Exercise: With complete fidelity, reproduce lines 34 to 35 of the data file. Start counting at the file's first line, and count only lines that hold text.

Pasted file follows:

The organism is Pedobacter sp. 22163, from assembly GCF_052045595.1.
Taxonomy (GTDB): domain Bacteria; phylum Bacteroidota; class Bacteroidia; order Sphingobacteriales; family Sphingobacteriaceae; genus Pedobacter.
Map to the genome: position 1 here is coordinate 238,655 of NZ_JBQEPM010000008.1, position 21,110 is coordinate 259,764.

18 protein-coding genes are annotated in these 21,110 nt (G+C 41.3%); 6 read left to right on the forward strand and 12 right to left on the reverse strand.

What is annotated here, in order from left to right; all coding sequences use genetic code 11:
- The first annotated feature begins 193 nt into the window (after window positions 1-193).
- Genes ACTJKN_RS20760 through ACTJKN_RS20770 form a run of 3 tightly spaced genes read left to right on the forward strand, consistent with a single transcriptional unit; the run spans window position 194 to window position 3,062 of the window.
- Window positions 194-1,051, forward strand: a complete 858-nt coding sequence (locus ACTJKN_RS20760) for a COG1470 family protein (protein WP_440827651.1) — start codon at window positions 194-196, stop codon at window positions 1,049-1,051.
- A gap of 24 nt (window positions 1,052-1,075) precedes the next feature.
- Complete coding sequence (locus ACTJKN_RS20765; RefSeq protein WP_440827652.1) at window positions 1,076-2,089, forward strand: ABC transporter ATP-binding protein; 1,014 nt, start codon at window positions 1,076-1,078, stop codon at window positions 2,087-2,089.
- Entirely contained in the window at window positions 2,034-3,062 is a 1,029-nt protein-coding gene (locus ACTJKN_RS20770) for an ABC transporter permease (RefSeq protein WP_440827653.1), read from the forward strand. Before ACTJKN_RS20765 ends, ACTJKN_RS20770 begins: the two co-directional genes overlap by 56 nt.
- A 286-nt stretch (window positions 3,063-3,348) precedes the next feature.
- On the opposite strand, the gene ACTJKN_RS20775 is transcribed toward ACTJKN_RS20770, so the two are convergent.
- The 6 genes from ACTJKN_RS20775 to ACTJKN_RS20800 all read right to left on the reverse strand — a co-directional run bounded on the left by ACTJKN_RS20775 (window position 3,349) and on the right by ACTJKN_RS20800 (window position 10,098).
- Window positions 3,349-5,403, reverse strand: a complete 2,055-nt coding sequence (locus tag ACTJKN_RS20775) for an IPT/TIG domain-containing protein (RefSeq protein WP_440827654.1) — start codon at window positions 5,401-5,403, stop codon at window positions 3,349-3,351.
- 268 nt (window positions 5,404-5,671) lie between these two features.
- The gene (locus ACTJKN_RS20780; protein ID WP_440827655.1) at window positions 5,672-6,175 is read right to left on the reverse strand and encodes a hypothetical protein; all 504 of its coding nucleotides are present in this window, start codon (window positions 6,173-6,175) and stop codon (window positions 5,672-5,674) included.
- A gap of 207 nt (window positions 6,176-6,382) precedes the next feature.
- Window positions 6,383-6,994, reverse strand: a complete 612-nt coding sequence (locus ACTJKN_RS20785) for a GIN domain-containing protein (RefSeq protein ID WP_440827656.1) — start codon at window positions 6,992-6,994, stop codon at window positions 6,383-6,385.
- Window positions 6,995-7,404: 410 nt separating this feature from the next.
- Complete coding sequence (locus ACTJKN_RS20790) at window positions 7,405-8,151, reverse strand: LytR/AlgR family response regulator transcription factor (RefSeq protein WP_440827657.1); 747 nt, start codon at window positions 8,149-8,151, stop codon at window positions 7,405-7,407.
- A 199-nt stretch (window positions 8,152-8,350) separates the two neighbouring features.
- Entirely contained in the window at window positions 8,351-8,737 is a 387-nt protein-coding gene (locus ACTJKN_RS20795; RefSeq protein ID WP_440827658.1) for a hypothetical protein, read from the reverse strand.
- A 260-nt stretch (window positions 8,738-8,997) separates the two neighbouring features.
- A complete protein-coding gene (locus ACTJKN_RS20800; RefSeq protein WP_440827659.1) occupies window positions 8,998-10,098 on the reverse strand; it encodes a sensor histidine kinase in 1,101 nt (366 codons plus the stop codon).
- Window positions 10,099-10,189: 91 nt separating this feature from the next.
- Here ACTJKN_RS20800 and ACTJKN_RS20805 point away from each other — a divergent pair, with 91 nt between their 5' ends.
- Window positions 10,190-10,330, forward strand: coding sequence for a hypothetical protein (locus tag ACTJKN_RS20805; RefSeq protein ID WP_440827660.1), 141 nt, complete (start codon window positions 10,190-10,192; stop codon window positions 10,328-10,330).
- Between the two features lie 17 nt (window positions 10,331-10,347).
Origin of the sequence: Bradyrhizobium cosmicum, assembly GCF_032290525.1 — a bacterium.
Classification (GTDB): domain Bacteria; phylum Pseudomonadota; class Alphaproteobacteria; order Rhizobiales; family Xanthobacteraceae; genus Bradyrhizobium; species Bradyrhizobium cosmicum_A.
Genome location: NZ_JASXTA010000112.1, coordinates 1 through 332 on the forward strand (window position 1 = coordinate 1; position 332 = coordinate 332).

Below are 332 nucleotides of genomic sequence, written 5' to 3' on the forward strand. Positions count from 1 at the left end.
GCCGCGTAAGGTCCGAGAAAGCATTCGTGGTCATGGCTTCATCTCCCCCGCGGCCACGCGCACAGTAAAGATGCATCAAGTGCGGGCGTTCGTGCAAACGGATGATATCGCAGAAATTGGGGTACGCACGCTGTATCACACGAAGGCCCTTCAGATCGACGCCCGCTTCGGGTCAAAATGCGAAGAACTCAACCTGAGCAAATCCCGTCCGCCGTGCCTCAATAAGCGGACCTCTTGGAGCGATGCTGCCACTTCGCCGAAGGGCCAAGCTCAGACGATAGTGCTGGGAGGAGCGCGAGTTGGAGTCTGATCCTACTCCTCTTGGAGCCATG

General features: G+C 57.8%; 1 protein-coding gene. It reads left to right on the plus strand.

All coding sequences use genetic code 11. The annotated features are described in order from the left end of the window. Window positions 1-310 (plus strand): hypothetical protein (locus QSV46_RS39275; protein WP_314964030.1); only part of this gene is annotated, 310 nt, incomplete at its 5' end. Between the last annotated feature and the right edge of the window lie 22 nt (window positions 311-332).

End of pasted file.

GCCGCGTAAGGTCCGAGAAAGCATTCGTGGTCATGGCTTCATCTCCCCCGCGGCCACGCGCACAGTAAAGATGCATCAAGTGCGGGCGTTCGTGCAAACGGATGATATCGCAGAAATTGGGGTACGCACGCTGTATCACACGAAGGCCCTTCAGATCGACGCCCGCTTCGGGTCAAAATGCGAAGAACTCAACCTGAGCAAATCCCGTCCGCCGTGCCTCAATAAGCGGACCTCTTGGAGCGATGCTGCCACTTCGCCGAAGGGCCAAGCTCAGACGATAGTGCTGGGAGGAGCGCGAGTTGGAGTCTGATCCTACTCCTCTTGGAGCCATG

General features: G+C 57.8%; 1 protein-coding gene. It reads left to right on the plus strand.